3 out of 5
Batas tells the story of a Jakartan woman named Jaleswari who works in an institution that sends teachers rural Indonesian areas. For some reason the teachers they sent to a remote village in West Kalimantan, right near the border with Malaysia, seemed could not handle the responsibility and always asked to be returned home. Jaleswari is assigned with a task to investigate the source of the problem and musts hand out the report in 2 weeks. Being an ambitious and efficient Jakartan makes Jaleswari believes that everything shall go on smoothly. But before she even reaches the village she has to face problems starting from the car’s tyre broke in the middle of nowhere.
Arriving in the village, Jaleswari is welcomed by Adeus, the teacher her company had sent. Smart Adeus somehow changed into a pessimistic person, refusing to teach the students. But Jaleswari meets Borneo, a little boy who is eager to be taught new things from his presumably new teacher. Jaleswari also meets the stern Chief Adayak and his kind-hearted wife, Nawara. Chief Adayak teaches Jaleswari to lose her Jakartan way and start listening to the way of the forest, therefore she can understand the people more. She soon finds new and creative ways to teach her students. Along the way, Adeus also starts to regain his spirit back. But Jaleswari’s good intention doesn’t go according to plan. Local trademan, Otig, believes that the only way the village could go further is by sending its people as migrant labours to Malaysia. One of the female workers Otig has sent, Ubuh, managed to runaway from what seemed to be abusive treatment. Ubuh is being taken care by Nawara and slowly regains her trust towards other people.
Batas is a multi-layered film that is heavy with philosophical contents. Jaleswari’s idealism to search things that she couldn’t have in Jakarta drives her to go to the farther side of the country. But she finds out that she’s actually barging into the values believed by the local society. There are 2 main premises in the film; education and migration. These premises intermingle with each other as good educations will be a solution to avoid sending people abroad as migrant labours. But what is most important to remember is the word “batas” (meaning “border” in Indonesian) is merely geographical. The natives have been living together side by side in harmony for generations. After the independence of Indonesia and Malaysia the community is divided into 2 different nationalities by an invisible line. Suddenly things on the other side are better than things on this side.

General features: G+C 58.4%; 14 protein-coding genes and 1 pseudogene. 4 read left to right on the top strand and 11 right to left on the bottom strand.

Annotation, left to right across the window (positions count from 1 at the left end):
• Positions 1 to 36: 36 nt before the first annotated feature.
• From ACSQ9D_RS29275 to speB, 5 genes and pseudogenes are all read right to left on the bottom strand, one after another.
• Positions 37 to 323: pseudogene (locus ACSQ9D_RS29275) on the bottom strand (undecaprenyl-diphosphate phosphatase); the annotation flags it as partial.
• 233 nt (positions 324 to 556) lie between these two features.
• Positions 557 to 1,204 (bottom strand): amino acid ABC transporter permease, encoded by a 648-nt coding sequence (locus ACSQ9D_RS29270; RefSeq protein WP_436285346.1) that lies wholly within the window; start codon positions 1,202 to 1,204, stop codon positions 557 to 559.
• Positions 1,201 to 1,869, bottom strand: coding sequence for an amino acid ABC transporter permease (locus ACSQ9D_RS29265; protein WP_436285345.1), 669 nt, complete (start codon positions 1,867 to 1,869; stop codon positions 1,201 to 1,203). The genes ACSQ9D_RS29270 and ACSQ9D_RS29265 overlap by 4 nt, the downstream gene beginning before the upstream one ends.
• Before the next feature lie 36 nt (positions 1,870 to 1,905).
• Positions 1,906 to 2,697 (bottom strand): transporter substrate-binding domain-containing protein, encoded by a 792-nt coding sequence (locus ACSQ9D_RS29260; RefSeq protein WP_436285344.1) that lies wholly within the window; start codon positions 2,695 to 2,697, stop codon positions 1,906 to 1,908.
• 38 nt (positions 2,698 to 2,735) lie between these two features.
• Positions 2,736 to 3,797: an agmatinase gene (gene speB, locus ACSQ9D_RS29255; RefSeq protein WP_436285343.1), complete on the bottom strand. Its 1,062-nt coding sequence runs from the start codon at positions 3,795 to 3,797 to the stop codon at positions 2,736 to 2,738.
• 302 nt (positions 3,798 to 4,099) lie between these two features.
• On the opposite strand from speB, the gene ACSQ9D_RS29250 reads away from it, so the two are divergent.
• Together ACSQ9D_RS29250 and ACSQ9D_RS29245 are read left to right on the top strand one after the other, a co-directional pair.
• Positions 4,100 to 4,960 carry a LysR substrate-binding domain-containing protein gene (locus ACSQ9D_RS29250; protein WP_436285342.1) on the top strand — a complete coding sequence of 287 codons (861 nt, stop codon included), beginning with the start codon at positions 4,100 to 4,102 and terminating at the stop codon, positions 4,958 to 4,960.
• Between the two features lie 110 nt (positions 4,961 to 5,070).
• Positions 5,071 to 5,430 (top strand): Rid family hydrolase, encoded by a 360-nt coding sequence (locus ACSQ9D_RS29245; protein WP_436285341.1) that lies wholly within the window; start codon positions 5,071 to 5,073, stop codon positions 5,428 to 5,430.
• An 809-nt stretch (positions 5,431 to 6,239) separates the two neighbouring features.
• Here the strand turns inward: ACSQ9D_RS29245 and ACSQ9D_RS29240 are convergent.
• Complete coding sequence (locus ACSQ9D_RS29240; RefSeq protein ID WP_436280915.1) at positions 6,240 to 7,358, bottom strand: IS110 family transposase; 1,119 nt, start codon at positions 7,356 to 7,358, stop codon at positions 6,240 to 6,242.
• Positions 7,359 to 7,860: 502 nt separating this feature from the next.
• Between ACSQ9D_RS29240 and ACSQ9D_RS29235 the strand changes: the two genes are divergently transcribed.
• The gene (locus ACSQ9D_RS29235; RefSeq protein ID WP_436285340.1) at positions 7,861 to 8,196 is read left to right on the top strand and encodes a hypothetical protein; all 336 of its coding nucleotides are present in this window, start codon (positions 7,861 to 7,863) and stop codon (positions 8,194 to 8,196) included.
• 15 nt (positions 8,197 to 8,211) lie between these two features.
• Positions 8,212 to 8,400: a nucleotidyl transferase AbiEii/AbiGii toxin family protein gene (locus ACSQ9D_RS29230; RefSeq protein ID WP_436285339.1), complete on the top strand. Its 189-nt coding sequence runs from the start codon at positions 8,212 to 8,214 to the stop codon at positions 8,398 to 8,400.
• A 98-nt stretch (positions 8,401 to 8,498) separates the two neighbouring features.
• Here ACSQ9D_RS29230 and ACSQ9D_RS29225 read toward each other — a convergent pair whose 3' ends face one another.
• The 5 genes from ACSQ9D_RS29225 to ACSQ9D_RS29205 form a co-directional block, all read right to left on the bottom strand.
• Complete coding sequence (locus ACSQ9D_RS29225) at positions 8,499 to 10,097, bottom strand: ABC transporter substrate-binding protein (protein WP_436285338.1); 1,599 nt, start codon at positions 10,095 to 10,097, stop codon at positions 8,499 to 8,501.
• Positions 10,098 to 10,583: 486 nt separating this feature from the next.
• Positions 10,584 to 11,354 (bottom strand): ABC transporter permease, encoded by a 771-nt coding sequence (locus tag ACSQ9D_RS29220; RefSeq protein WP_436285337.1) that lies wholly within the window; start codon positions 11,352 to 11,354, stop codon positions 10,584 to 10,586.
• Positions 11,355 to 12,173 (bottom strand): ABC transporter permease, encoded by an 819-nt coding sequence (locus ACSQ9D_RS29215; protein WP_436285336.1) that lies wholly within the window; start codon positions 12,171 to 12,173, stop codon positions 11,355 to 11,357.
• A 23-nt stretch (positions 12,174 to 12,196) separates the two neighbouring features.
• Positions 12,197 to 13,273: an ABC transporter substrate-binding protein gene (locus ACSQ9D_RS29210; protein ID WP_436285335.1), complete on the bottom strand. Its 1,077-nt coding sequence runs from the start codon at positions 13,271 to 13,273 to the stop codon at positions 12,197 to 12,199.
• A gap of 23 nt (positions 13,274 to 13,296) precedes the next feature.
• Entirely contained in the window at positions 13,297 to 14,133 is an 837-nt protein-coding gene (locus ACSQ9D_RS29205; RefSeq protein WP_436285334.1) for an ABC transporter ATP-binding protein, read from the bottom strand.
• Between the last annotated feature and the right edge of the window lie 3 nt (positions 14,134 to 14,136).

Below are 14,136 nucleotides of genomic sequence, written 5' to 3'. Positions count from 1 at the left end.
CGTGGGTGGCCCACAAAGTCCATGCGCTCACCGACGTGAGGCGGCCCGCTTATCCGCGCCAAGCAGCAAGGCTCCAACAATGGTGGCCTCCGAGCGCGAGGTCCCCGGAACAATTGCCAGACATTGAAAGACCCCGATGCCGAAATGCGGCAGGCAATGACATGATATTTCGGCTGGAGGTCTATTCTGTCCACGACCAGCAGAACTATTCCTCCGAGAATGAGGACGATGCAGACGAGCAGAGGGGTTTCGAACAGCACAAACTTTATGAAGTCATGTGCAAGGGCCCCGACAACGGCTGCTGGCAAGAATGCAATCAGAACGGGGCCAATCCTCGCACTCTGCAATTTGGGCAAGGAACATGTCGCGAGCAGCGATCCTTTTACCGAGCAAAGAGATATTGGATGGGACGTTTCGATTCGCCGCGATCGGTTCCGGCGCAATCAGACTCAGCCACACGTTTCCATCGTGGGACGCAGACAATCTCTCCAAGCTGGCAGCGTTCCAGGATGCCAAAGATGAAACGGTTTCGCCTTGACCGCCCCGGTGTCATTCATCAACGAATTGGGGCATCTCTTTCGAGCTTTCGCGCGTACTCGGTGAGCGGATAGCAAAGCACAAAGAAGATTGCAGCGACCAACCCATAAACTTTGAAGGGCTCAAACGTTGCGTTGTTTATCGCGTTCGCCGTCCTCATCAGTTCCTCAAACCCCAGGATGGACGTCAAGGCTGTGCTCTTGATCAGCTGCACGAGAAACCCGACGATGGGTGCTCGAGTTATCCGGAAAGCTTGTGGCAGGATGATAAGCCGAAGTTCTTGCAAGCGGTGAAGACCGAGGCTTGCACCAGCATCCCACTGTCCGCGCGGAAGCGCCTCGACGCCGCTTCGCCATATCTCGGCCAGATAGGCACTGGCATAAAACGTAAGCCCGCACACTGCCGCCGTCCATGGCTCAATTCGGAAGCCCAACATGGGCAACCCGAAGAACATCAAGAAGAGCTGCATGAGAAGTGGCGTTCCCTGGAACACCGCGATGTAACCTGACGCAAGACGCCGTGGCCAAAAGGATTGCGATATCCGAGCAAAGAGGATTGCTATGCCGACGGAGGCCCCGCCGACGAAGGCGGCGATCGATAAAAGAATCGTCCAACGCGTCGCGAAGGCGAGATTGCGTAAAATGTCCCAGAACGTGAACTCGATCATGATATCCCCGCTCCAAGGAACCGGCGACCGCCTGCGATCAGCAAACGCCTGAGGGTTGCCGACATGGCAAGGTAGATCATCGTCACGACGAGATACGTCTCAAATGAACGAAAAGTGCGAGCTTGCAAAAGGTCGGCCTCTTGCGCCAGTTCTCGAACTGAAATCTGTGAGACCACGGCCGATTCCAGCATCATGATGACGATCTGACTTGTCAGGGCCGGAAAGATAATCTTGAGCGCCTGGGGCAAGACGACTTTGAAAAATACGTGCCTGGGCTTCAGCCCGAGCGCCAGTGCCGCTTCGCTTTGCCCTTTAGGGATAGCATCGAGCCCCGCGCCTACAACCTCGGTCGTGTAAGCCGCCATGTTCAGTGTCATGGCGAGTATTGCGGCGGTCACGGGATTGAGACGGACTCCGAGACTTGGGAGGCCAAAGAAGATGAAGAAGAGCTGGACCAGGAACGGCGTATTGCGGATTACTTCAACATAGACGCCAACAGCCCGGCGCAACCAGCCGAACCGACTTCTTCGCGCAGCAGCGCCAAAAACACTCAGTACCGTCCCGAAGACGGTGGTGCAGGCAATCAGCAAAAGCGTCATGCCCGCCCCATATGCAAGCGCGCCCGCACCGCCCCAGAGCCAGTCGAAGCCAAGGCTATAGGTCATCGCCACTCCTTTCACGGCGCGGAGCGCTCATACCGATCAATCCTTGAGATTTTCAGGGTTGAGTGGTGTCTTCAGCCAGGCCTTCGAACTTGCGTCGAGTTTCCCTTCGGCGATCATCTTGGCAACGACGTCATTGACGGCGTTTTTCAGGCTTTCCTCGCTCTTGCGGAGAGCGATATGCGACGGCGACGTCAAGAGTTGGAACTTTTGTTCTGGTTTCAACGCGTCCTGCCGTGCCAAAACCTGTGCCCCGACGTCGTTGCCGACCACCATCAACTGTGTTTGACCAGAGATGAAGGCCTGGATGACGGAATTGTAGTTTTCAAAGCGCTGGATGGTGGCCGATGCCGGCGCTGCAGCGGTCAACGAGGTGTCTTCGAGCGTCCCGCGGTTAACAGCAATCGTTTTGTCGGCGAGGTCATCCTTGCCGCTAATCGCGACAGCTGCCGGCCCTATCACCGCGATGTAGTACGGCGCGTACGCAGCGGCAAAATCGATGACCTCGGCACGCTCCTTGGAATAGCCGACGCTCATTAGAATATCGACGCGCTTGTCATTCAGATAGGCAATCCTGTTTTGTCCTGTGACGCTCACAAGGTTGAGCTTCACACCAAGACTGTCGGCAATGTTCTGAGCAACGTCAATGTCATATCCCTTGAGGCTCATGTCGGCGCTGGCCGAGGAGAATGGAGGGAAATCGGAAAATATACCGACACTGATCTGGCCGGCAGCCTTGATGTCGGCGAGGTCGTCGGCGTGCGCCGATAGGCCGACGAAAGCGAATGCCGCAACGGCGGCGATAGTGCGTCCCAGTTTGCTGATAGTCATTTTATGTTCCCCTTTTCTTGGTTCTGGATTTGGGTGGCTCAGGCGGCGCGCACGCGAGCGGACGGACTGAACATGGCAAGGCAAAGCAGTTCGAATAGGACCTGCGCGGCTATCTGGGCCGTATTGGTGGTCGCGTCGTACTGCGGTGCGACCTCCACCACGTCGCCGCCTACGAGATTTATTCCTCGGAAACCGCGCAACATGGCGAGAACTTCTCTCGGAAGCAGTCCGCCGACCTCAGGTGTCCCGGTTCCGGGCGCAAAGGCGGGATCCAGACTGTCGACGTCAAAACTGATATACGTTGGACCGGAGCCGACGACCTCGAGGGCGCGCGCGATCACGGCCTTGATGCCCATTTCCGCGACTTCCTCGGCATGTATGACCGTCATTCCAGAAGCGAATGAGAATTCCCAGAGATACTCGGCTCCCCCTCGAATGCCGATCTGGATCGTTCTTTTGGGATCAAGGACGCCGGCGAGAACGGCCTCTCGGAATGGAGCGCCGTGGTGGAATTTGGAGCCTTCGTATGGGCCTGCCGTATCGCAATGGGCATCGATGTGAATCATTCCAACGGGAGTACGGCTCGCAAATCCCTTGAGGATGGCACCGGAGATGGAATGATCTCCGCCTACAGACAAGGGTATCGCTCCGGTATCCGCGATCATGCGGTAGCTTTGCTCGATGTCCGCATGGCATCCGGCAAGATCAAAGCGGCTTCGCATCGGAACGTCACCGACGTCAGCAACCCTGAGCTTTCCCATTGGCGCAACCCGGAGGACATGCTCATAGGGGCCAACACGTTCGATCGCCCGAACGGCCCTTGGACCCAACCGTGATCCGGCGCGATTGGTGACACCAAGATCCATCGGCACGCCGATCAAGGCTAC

As multi-layered as it is, Batas manages to be not over dramatic. although it is slow pace and in the beginning there are too many Jaleswari’s inner monologue. Chief Adayak and Nawara provide solid characters; one stand for the values, whilst the other stands for the nurture side. Adeus as the teacher who finally finds himself again seems to be needing more elaboration. Ubuh who barely speaks throughout the film delivers a good performance of an emotionally scarred young woman. Overall Batas offers beautiful cinematography that refreshes the eyes, but somehow tries to be too philosophical and forgets the chemistry between the characters.